US20100234925A1 - Treatment of microbiological pathogens in a toe nail with antimicrobial light - Google Patents

Treatment of microbiological pathogens in a toe nail with antimicrobial light Download PDF

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Publication number
US20100234925A1
US20100234925A1 US12/724,731 US72473110A US2010234925A1 US 20100234925 A1 US20100234925 A1 US 20100234925A1 US 72473110 A US72473110 A US 72473110A US 2010234925 A1 US2010234925 A1 US 2010234925A1
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light
patient
nail
treatment
applicator
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US12/724,731
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David M. Harris
John Strisower
Preston Campbell
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NUVOLASE Inc
PinPoint USA Inc
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PinPoint USA Inc
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Priority to US22812609P priority
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Priority to US12/724,731 priority patent/US20100234925A1/en
Assigned to PINPOINTE U.S.A., INC. reassignment PINPOINTE U.S.A., INC. ASSIGNMENT OF ASSIGNORS INTEREST (SEE DOCUMENT FOR DETAILS). Assignors: CAMPBELL, PRESTON MD, HARRIS, DAVID M. PH.D., STRISOWER, JOHN
Publication of US20100234925A1 publication Critical patent/US20100234925A1/en
Assigned to NUVOLASE, INC. reassignment NUVOLASE, INC. ASSIGNMENT OF ASSIGNORS INTEREST (SEE DOCUMENT FOR DETAILS). Assignors: PINPOINTE U.S.A., INC.
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    • AHUMAN NECESSITIES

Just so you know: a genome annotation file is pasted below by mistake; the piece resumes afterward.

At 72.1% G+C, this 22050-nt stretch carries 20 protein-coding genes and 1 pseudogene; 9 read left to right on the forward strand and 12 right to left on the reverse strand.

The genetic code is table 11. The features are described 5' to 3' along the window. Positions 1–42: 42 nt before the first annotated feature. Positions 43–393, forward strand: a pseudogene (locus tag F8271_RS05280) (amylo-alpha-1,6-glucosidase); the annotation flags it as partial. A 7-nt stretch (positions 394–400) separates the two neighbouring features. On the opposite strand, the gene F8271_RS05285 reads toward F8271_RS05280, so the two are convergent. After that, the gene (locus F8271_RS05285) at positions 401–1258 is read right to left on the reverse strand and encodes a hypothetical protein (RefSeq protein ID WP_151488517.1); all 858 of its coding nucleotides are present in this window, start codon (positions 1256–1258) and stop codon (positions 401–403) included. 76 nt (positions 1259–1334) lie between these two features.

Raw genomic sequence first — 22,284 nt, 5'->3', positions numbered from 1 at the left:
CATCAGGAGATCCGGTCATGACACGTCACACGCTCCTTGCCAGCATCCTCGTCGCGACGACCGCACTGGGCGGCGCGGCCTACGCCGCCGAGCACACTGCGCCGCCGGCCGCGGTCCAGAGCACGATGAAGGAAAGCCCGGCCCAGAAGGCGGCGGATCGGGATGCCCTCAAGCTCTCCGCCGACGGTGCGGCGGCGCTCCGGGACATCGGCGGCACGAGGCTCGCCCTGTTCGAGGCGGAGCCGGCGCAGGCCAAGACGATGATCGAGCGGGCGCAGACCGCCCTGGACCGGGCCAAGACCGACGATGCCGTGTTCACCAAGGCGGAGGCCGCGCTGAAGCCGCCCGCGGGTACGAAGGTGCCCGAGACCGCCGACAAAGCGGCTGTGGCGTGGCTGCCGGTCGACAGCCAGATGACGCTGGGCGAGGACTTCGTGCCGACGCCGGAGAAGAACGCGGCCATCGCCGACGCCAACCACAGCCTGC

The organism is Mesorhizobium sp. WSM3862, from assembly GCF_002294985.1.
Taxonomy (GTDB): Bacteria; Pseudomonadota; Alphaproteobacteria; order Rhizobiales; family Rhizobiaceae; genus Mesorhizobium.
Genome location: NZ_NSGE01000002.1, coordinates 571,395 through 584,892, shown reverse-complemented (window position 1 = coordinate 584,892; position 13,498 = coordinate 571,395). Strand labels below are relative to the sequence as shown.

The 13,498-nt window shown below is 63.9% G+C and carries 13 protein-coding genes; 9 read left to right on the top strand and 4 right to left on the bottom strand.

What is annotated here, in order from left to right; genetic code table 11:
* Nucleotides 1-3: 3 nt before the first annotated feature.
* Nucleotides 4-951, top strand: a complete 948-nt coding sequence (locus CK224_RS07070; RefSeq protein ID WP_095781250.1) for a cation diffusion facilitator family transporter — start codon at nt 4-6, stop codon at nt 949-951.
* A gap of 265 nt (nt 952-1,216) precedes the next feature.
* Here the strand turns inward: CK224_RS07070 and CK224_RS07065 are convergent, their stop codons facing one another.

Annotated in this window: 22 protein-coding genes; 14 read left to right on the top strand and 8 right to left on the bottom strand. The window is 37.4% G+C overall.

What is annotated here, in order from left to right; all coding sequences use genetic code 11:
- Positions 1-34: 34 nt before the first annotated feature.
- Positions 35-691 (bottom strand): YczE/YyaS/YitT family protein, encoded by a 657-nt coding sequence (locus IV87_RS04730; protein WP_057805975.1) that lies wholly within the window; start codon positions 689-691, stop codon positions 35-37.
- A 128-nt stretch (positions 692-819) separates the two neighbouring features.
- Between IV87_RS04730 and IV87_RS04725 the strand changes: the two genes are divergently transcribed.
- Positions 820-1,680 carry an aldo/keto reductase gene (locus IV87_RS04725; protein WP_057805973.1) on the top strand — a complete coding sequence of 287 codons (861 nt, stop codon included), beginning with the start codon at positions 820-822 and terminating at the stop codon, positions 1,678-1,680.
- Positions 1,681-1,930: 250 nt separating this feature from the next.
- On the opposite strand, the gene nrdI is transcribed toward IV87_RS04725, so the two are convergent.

• A61MEDICAL OR VETERINARY SCIENCE; HYGIENE
    • A61NELECTROTHERAPY; MAGNETOTHERAPY; RADIATION THERAPY; ULTRASOUND THERAPY
    • A61N5/00Radiation therapy
    • A61N5/06Radiation therapy using light
    • A61N5/0613Apparatus adapted for a specific treatment
    • A61N5/0616Skin treatment other than tanning
    • AHUMAN NECESSITIES
    • A61MEDICAL OR VETERINARY SCIENCE; HYGIENE
    • A61NELECTROTHERAPY; MAGNETOTHERAPY; RADIATION THERAPY; ULTRASOUND THERAPY
    • A61N5/00Radiation therapy
    • A61N5/06Radiation therapy using light
    • A61N5/0613Apparatus adapted for a specific treatment
    • A61N5/0624Apparatus adapted for a specific treatment for eliminating microbes, germs, bacteria on or in the body
    • AHUMAN NECESSITIES
    • A61MEDICAL OR VETERINARY SCIENCE; HYGIENE
    • A61BDIAGNOSIS; SURGERY; IDENTIFICATION
    • A61B17/00Surgical instruments, devices or methods, e.g. tourniquets
    • A61B2017/00017Electrical control of surgical instruments
    • A61B2017/00115Electrical control of surgical instruments with audible or visual output
    • AHUMAN NECESSITIES
    • A61MEDICAL OR VETERINARY SCIENCE; HYGIENE
    • A61NELECTROTHERAPY; MAGNETOTHERAPY; RADIATION THERAPY; ULTRASOUND THERAPY
    • A61N5/00Radiation therapy
    • A61N5/06Radiation therapy using light